Is your library ready to play?
Santa Clara City Library recently received a grant administered through the California State Library to implement Family Place. The Family Place network currently consists of more than 300 libraries in 22 states, and continues to grow. Family Place is an initiative to make public libraries an inviting destination and vital community resource for children under five and their families. A component of a Family Place Library is a collection of toys, kept in a specially designed area within the children’s department that welcomes families with young children. The toys do not check out, but rather are available for play during all open hours.
Much research has been done regarding the importance of play to a child’s early development. Children learn socialization, problem solving, and spatial relations through play. Play also develops critical fine and gross motor skills, and allows children to use their imagination and exercise their creativity. The right toy can foster the six early literacy skills much as a book can. For instance, our Family Place area features an alphabet abacus that teaches letter awareness. Children build their vocabularies and narrative skills when they tell stories with our puppets or cook a meal in our play kitchen. I’ve witnessed amazingly creative play between the parents and children using Family Place. As we learned in Family Place training, simple toys do really inspire the most complex play.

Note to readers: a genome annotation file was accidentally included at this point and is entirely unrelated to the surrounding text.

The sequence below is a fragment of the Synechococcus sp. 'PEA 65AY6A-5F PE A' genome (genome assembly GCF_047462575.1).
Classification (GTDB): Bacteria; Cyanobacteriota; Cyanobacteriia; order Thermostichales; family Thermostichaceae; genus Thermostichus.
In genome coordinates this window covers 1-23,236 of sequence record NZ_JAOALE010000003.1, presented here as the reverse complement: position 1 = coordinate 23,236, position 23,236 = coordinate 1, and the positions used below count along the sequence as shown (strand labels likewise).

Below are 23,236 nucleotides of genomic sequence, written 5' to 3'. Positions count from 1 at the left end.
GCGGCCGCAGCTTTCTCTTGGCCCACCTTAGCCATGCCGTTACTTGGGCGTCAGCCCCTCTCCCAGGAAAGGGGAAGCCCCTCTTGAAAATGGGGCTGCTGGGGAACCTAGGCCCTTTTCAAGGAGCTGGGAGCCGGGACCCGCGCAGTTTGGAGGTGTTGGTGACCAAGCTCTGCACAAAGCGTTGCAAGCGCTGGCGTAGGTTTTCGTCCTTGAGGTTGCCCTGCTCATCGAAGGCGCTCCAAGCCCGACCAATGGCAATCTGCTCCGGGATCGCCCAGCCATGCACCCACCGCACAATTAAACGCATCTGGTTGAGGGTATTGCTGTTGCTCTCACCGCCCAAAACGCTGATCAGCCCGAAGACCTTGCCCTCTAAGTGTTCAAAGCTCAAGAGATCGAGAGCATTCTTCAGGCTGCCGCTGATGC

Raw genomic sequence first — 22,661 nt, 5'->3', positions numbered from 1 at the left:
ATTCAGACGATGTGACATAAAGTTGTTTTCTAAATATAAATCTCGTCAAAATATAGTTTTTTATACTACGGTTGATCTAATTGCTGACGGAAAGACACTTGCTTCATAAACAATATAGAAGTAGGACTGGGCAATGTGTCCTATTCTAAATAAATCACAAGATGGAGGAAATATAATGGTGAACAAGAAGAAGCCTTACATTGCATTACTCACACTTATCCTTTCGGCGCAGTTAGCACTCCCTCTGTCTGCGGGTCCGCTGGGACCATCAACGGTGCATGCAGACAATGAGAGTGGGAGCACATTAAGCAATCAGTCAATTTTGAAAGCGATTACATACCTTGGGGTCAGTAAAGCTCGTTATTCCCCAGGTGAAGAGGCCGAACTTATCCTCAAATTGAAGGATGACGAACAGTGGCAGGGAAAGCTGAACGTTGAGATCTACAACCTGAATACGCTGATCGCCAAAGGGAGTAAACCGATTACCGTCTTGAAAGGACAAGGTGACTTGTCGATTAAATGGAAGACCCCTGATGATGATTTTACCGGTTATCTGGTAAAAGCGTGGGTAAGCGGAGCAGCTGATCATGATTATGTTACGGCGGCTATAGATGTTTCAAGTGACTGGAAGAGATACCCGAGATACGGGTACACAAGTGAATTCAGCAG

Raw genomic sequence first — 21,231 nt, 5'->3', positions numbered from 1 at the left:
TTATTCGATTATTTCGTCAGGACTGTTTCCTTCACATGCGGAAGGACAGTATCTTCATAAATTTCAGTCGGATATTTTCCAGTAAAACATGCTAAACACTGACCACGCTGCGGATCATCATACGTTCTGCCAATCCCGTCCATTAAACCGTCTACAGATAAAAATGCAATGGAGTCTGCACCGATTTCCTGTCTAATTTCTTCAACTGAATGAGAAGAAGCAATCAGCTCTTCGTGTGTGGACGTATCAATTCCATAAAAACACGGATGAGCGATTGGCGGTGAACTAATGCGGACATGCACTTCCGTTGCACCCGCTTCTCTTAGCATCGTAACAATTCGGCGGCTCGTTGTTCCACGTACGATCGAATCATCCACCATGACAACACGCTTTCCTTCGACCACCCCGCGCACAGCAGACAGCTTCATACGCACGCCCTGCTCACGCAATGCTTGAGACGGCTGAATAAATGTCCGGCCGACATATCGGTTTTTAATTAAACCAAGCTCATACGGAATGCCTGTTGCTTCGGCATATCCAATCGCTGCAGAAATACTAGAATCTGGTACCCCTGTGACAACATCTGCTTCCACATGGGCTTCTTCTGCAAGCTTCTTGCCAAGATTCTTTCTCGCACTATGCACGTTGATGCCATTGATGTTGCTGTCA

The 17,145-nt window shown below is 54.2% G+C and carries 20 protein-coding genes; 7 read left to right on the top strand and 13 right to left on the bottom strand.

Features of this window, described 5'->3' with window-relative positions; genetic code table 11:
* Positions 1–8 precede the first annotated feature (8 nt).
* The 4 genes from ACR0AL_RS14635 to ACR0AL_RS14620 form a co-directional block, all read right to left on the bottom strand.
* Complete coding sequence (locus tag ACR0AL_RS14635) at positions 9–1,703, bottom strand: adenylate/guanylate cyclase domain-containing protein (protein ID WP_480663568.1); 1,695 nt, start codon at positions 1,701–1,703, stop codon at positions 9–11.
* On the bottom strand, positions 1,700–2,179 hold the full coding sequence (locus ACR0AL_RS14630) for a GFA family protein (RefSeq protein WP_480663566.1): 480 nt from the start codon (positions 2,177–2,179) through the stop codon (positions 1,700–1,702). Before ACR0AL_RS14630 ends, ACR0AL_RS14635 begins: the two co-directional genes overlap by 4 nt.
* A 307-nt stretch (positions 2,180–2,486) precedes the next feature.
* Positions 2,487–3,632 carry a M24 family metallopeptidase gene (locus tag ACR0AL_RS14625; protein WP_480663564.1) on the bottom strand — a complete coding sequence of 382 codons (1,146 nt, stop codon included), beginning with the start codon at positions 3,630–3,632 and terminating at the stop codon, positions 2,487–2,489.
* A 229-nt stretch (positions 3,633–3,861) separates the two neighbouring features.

Other play initiatives can be found at public libraries across the country. Rancho Cucamonga Public Library received a grant from the California State Library to build four “Play and Learn” islands. Themes of these islands include Discovery Dig, Make it Move, and Build Big. These islands can be borrowed by other California public libraries.
Many of our patrons have expressed absolute delight over the addition of toys to our children’s department. Yet I have received some not-so-favorable comments from parents who are accustomed to a more traditional library environment and are concerned that toys distract children from reading and books. I believe books and toys can go hand-in-hand when developing a young reader and will continue to advocate for play in the library, but understand that others might disagree.
Are you playing in your library? What toys have proved most popular? What have been your patrons’ reactions?
Susan Baier, Division Manager of Youth and Extension Services
Santa Clara (CA) City Library